Since I also make Santa Lucia Highlands, Dianna was very kind to let me try a couple of the Santa Lucia Highland barrels from Garry’s and Pisoni’s vineyards. Now we have a reference point for greatness.

It was very gracious of Debbie to introduce me to Dianna and for them to spend some time with me during the hectic open house. Thank you to you both!

Next time you are near Santa Rosa, give Siduri a call to schedule a visit, you will not regret it, especially if you are a Pinot fan (or a Dallas Cowboys fan as you will appreciate the Wine Tank names.)

Lone Oak is ready to press! Yeah.. Monday we are going to press the Lone Oak Pinot. I was hoping to have this thing go on for longer, however, as usual, the yeast and nature has the final say. We kept the must cold soaking under 50 degrees for about five days after crush. Once we brought it out of the cold room, it took off in no time and the must came up to 80 degrees in two days, then 90 degrees and before we knew it, here we are, five days later and Brix is at almost zero, ready to press. In any case, it followed almost the same trajectory of fermentation of the Sonoma Cost Gap’s Crown pinot, so it should be very interesting to see how it develops.
We are going down to the winery on Monday morning to press and will have some pictures to share from that event.


Our Lone Oak Pinot Noir grapes were harvested finally last Tuesday and delivered to the winery. We went right down to business and started the whole process of sorting and de-stemming and cold soaking all over again.

Ben having a lot of fun sorting Lone Oak

Ben having a lot of fun sorting Lone Oak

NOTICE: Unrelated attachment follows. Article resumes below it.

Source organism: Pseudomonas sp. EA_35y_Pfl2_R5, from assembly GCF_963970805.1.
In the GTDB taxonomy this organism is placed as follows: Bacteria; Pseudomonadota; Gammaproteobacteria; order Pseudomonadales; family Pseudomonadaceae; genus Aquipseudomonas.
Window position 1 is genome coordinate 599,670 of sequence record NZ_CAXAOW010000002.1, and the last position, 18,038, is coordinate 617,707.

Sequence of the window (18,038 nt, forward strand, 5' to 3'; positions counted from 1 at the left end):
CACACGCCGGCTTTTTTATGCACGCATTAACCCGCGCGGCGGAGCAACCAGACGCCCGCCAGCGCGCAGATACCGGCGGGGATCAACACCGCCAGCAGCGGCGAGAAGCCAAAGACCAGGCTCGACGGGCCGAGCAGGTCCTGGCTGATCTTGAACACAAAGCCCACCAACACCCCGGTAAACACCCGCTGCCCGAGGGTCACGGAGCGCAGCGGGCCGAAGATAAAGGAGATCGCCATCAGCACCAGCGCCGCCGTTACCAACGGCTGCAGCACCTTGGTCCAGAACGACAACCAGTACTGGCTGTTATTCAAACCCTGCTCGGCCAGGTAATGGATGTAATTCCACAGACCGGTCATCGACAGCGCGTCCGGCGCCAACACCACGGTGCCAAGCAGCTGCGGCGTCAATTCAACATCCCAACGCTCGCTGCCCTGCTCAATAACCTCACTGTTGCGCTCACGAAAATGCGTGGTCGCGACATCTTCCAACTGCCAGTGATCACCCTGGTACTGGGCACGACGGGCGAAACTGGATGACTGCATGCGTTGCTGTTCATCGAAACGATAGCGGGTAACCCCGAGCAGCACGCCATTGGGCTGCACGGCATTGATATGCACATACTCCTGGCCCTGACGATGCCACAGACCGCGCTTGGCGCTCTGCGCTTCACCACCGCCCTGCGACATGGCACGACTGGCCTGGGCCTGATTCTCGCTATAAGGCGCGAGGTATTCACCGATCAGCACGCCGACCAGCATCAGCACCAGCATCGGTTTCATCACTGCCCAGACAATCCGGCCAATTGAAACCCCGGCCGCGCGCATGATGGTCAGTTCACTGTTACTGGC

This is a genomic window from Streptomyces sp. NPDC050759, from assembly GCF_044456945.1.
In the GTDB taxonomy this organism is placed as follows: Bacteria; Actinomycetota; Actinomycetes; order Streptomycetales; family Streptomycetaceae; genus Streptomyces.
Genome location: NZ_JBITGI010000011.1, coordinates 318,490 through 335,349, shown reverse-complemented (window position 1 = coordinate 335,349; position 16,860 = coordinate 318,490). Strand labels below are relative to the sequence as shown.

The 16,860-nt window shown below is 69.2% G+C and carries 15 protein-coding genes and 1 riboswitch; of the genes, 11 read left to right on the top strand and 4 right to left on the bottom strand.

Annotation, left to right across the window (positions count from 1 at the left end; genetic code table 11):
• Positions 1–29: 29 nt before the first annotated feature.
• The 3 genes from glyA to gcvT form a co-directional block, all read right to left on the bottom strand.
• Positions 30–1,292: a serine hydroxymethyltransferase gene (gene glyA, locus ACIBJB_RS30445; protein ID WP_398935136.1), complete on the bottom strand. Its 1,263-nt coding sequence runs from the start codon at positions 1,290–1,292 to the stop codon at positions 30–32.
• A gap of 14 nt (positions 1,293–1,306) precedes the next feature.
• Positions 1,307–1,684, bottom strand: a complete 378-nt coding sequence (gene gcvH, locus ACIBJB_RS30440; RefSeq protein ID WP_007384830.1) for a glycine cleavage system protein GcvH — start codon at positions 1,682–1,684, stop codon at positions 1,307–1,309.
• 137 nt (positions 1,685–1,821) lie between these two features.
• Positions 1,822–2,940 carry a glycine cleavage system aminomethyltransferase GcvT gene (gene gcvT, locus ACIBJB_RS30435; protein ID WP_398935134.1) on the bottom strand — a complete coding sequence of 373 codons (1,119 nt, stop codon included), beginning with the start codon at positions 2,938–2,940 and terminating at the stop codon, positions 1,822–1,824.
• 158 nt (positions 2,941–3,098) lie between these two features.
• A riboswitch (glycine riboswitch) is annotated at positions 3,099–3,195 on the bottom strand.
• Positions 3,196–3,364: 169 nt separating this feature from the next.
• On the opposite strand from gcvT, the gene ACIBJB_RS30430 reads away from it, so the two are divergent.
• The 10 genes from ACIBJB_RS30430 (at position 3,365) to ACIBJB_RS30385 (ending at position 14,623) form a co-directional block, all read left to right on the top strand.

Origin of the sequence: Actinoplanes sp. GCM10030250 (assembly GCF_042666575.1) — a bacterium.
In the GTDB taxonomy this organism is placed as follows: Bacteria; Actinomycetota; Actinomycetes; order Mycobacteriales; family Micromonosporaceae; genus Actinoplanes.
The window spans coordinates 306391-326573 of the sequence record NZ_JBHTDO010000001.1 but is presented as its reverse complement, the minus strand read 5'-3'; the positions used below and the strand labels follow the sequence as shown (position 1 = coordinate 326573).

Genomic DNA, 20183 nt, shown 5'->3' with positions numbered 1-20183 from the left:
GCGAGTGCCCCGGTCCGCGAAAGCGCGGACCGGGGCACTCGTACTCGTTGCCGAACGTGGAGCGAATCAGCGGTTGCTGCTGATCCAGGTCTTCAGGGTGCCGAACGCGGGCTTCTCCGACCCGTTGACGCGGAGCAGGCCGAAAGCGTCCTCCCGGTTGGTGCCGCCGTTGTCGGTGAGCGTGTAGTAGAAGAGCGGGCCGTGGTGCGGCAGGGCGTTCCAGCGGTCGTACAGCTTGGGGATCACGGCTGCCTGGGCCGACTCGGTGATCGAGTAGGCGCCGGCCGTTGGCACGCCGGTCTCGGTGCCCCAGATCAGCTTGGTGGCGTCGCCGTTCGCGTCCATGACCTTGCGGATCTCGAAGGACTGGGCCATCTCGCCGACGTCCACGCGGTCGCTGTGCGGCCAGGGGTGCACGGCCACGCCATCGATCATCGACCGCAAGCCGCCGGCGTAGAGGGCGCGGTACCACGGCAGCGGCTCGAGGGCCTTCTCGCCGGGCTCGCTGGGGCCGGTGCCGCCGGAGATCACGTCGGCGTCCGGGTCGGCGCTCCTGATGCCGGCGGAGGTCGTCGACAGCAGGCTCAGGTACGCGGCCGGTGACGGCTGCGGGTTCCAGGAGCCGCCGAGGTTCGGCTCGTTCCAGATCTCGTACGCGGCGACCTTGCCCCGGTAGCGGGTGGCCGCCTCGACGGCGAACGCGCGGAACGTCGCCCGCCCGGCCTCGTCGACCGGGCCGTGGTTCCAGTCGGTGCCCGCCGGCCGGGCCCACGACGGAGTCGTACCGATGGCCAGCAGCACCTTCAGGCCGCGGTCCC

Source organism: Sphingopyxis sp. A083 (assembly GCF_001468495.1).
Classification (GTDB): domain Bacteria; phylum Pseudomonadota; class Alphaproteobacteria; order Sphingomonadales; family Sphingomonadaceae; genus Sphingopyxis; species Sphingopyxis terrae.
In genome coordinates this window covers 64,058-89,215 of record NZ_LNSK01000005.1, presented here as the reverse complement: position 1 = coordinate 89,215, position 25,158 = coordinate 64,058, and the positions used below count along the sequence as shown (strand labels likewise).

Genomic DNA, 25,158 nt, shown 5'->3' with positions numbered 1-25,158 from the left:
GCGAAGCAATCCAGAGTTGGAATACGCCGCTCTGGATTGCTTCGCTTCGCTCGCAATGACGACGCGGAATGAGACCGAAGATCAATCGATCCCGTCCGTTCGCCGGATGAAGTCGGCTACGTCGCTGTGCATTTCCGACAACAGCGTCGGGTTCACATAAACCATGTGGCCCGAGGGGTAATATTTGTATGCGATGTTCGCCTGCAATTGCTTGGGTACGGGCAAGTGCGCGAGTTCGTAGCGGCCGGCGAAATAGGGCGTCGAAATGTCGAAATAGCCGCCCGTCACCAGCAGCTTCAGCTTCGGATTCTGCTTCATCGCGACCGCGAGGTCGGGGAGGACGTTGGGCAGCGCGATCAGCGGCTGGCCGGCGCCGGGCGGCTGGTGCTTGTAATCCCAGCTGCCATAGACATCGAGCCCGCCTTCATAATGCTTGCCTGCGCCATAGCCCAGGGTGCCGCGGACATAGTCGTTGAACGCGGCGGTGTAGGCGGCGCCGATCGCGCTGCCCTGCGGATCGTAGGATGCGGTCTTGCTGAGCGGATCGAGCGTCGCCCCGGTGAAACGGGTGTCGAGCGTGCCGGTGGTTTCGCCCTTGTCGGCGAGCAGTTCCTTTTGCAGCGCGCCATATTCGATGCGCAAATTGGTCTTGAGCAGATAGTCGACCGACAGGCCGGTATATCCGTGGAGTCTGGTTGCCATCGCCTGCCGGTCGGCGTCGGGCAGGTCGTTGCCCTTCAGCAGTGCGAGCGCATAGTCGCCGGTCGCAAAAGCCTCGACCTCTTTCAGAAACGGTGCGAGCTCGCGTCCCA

Although the wine making plan for Lone Oak, which is in the Santa Lucia Highlands appellation, south east of Monterey, is similar to the Gap’s Crown (Sonoma Coast Appellation) , the fruit is markedly different.


Santa Lucia Highland vineyards in the AM fog

Santa Lucia Highland vineyards in the AM fog


View of Salinas Valley from the Santa Lucia Highland vineyards

View of Salinas Valley from the Santa Lucia Highland vineyards


Both vineyards are influenced by the maritime fog and air, which cools the vines and slows down maturation during the summer months. However, that is where the similarities end. Whereas Sonoma coast produces delicate, refined, elegant wines which are well balanced with acidity to complement the typical Pinot fruit, the Santa Lucia Highland fruit is a bit more voluptuous and with flavors that are bursting at the seams. Still with a lot of elegance and refinement, but you can’t mistake the overt femininity, I’d say the Gap’s Crown is an Audrey Hepburn to Lone Oak’s Catherine Deneuve. I might be dating myself with these fine actresses as my analogies, but I can’t think of anything else at the moment. If anyone has a more recent, parallel examples, feel free to post and I will consider!
In any case, we chose to make these two different pinots to showcase the stylistic differences between the appellations. We like them both and are really excited to watch them ‘grow’, or as the French say, ‘élever’, side by side. It will be a lot of fun tasting and noting the differences.

On another note, since we started this whole wine thing was in a sense re-starting a tradition from my maternal grandmother side–where my little sister used to stomp the grapes–I could not resist having Kathryn and Hannah continue the tradition and actually use their feet to stomp the grapes. Of course, we made sure their feet were washed and sterilized before we let them in it! You will not taste a thing in the wine, no worries.   Uzi